I’ve eaten this meal more times than I can count. It’s utterly delicious, and easy to cook. It makes great lunches that you can batch cook on a Sunday and then throw in the freezer.
Contrary to conventional wisdom, I weigh myself daily. Tim Ferriss says to stick to a weekly “morning of cheat day” schedule, on the basis that daily weight fluctuates and that road leads to madness. I get that, but I’m a special snowflake, and I’m sure Tim would say “whatever works for you dude”.
I’ve found that weighing myself daily helps keep me focused and motivated. If I were to heed the “weekly weigh in wisdom”, I would still weight myself daily, but I wouldn’t look at the display, so that I’ve at least got the data, but that it’s not fucking with my mind.
Fortunately, with a few exceptions, I’ve not found it to be a detriment to my mental state. Sure, I get frustrated when it’s not until Wednesday or Thursday that I’m back to pre-cheat weight, but in those cases, I also know that there’s a whole list of weeks where that’s happened, and I’ve then gone on to utterly crush Friday & Saturday weigh in’s.
Today I put on 1.7lbs (and it’s Friday!). That’s soul destroying. I was bad on Wednesday, drinking an extra glass of red wine, and um… “many” Gin and Tonic’s. The resulting Thursday weigh in was a loss, but apparently the subsequent (presumably) water weight was holding off a day and has hit back with a vengeance. Entirely fair, just annoying.
I even feel fatter today, so hopefully that’s a sign that this is just water retention, and even if it doesn’t right itself by tomorrow (cheat day), it’ll come off next week and I’ll have a big loss.
I’m down, but not out.
I read “The Four Hour Body” by Tim Ferriss in April 2015. The techniques in the book were something I could relate to, but I was sceptical whether I could stick to a “bean based diet”, and whether I could be organised enough to prepare meals (lunches in particular) in advance. I knew though, that when I hit my “Harajuku moment” this would be the diet for me. I’m not sure that I knew that it would work, but I thought that it was likely.
My Harajuku moment, actually wasn’t. I was sick of my weight, and the poor fitness that resulted – sweating through your shirt after walking from the train station to the office in the middle of winter, is not cool – but that was a constant feeling and I was intentionally putting off doing something about it, until I knew that it would work.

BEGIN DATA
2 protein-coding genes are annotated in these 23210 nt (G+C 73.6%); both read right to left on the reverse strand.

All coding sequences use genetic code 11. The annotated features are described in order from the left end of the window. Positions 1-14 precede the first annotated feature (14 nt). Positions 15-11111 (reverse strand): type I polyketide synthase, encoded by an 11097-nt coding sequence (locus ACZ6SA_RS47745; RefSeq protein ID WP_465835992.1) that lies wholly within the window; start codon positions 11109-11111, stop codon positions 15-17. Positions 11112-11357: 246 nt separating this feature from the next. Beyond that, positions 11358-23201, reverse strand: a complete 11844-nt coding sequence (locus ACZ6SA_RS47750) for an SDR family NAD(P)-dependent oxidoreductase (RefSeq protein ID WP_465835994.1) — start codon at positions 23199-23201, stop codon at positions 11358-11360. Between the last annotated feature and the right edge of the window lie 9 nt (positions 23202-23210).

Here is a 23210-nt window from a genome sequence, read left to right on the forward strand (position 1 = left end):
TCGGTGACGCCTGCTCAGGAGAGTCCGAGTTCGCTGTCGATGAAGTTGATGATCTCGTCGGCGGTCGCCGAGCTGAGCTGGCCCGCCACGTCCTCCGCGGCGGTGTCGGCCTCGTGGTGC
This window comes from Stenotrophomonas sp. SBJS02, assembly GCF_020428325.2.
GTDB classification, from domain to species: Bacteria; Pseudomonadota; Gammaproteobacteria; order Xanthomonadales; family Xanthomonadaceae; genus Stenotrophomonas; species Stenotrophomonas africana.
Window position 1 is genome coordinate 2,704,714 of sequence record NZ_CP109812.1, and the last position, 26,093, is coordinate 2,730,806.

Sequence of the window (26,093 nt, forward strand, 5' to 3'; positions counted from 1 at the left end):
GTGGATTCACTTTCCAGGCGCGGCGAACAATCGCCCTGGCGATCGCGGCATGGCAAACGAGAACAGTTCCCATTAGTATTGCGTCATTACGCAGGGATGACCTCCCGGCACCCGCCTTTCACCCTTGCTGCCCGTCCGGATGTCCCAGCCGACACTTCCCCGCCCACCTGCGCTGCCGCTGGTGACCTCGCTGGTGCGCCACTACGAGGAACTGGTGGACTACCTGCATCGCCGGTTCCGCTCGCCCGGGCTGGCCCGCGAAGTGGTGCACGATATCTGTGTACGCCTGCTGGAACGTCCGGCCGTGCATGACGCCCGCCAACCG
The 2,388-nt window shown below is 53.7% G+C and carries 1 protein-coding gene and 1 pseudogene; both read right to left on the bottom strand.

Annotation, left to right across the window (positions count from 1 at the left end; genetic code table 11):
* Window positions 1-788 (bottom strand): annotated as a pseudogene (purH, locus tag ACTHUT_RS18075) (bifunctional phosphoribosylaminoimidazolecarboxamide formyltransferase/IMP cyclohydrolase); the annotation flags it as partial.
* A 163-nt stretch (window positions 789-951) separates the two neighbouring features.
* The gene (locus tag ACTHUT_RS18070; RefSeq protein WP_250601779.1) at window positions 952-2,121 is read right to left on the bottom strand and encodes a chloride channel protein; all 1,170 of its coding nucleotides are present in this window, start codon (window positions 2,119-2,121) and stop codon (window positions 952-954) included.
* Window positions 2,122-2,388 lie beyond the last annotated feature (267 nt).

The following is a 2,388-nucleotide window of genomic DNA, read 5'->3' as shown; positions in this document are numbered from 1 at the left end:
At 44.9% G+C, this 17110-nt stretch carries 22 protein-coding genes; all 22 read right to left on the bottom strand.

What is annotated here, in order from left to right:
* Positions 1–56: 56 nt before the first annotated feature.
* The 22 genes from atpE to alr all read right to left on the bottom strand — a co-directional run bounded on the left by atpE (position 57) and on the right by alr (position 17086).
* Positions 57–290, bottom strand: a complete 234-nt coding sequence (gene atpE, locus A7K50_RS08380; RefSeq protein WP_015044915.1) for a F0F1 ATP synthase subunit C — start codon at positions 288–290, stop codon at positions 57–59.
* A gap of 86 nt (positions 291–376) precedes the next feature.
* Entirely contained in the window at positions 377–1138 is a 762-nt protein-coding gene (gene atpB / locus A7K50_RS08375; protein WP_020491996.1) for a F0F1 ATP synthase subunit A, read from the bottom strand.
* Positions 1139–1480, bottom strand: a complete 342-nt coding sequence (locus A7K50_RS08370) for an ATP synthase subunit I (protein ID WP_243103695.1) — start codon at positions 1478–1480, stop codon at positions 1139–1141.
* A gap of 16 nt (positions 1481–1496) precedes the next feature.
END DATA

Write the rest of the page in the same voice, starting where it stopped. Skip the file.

Why? I grew up watching my mother battle with her weight, switching from one diet to another with little joy. I’d rather live my life fat and happy(ish), than go through that shit. Fuck that. So although I wanted to stop being fat, until I found something that I knew I could dive into, I’d watch and listen, assimilate information, and wait.
My Harajuku moment, such as it was, actually happened in the Dominican Republic, at breakfast. I filled my plate with sausages, bacon, eggs and baked beans… or rather, the local DR version of baked beans, which appeared to be large butter beans in a weak tomato sauce. It wasn’t like english baked beans, but it was ok, entirely tolerable, if not “nice”. The beans piqued my curiosity. At lunch I noticed they had a bean based salad, delicious looking salsa and guacamole, so I decided to experiment and loaded my plate up Slow carb stylee (why o why didn’t I take photos!).
I was still on holiday, and many a beer and pina colada were drunk, but I could use the buffet to find very easily the foods I enjoyed, and mentally log those I knew wouldn’t fit with me. Experimenting was zero effort. Breakfast and lunch were mostly slow carb, with extras like ice creams that weren’t likely to be on the cards at home :).
When I got home, Slow Carb began. I lost 5.5lbs on my first weigh in, and I was hooked!
I started my weight loss in March, but it took a couple of months to realise I should have started blogging about the journey. Changing your life this dramatically results in a LOT of introspection, examining your reactions and emotions is inevitable when the path you’re on is so foreign.
A “Hello, World!” program is a computer program that outputs or displays “Hello, World!” to the user. Being a very simple program in most programming languages, it is often used to illustrate the basic syntax of a programming language for a working program.
It’s nearly August and the urge to share has grown, so here I am.
I hope that my reactions and observations to the things I’m feeling will help others, but ultimately this is my journey, and this blog is to help me.